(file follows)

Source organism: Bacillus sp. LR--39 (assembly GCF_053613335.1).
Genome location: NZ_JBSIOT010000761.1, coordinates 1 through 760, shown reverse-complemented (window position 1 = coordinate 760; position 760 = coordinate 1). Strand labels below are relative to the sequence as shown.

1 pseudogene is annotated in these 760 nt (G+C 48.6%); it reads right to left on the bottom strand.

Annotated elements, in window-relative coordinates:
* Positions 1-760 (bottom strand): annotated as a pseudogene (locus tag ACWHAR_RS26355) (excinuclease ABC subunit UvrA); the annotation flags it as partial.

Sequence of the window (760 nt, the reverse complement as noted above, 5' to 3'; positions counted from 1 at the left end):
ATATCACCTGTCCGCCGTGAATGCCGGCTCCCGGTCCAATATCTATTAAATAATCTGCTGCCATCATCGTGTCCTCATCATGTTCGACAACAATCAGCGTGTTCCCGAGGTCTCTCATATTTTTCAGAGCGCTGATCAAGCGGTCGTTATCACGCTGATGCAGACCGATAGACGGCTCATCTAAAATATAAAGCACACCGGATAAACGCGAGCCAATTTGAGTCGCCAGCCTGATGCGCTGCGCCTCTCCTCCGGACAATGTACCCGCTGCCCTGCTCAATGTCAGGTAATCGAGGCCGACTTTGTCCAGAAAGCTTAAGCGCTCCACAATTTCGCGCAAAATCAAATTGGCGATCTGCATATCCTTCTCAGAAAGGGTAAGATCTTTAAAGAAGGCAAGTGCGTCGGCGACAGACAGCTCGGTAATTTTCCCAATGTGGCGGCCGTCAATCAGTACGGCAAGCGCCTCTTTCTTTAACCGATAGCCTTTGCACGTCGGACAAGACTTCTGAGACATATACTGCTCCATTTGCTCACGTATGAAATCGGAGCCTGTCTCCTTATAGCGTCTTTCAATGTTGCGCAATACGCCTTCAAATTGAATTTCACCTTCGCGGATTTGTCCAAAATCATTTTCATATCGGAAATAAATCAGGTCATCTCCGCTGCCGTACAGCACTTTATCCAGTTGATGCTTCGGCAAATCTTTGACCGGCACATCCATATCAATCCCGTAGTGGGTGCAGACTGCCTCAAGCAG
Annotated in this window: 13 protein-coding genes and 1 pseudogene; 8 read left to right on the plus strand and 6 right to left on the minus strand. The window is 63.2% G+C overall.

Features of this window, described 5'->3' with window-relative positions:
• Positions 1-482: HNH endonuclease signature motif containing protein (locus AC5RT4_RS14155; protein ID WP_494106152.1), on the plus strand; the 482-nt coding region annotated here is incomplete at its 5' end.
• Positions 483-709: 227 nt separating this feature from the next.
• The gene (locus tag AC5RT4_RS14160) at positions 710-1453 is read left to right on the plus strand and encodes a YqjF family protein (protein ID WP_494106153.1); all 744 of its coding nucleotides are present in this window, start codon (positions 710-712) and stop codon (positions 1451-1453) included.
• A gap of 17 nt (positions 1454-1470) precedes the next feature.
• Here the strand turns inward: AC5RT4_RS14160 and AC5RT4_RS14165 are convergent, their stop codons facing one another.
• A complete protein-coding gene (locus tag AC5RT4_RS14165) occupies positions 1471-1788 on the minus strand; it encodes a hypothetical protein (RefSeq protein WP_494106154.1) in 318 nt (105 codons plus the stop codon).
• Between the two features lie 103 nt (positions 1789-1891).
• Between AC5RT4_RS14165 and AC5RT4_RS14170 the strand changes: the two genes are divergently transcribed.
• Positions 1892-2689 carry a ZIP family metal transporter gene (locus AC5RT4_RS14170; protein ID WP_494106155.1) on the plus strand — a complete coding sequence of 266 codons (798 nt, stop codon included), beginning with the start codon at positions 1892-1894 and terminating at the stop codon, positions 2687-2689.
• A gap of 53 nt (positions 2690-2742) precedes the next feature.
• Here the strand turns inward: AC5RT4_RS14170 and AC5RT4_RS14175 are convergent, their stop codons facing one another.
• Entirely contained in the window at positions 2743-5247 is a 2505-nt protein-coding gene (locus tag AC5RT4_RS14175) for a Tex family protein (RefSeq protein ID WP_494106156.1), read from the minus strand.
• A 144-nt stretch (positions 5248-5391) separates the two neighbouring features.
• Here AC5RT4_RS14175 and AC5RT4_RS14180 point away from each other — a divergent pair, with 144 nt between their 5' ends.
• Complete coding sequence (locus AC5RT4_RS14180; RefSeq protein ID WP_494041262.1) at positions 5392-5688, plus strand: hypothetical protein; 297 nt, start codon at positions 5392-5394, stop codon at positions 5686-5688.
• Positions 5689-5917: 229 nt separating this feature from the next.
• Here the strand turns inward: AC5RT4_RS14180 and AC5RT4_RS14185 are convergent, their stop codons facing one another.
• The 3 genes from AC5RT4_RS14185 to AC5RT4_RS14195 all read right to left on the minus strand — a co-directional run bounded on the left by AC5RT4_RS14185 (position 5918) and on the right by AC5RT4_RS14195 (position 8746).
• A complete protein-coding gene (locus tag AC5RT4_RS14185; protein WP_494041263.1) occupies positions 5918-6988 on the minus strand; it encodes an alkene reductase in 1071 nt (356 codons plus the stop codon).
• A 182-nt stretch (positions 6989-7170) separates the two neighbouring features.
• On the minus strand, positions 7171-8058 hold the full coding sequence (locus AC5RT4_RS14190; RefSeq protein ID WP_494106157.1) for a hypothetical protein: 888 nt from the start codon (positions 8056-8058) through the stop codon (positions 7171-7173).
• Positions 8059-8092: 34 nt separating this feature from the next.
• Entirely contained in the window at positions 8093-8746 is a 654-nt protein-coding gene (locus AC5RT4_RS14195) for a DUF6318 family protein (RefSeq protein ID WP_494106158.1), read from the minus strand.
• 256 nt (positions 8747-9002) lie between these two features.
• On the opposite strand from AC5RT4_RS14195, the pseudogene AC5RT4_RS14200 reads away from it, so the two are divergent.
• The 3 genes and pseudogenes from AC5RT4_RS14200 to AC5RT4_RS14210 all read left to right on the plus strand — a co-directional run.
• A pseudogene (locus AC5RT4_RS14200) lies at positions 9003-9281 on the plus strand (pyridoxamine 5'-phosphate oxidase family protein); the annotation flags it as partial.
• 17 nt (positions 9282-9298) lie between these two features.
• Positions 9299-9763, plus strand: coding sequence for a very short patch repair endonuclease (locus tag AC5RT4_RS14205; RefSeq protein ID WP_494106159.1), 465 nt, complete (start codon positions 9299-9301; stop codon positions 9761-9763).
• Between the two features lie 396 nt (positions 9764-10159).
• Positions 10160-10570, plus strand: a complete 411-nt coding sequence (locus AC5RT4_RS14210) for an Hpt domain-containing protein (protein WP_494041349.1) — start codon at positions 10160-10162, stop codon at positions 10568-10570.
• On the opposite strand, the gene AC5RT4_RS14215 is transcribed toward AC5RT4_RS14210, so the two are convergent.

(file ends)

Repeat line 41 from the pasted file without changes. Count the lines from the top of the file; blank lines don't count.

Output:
• On the opposite strand, the gene AC5RT4_RS14215 is transcribed toward AC5RT4_RS14210, so the two are convergent.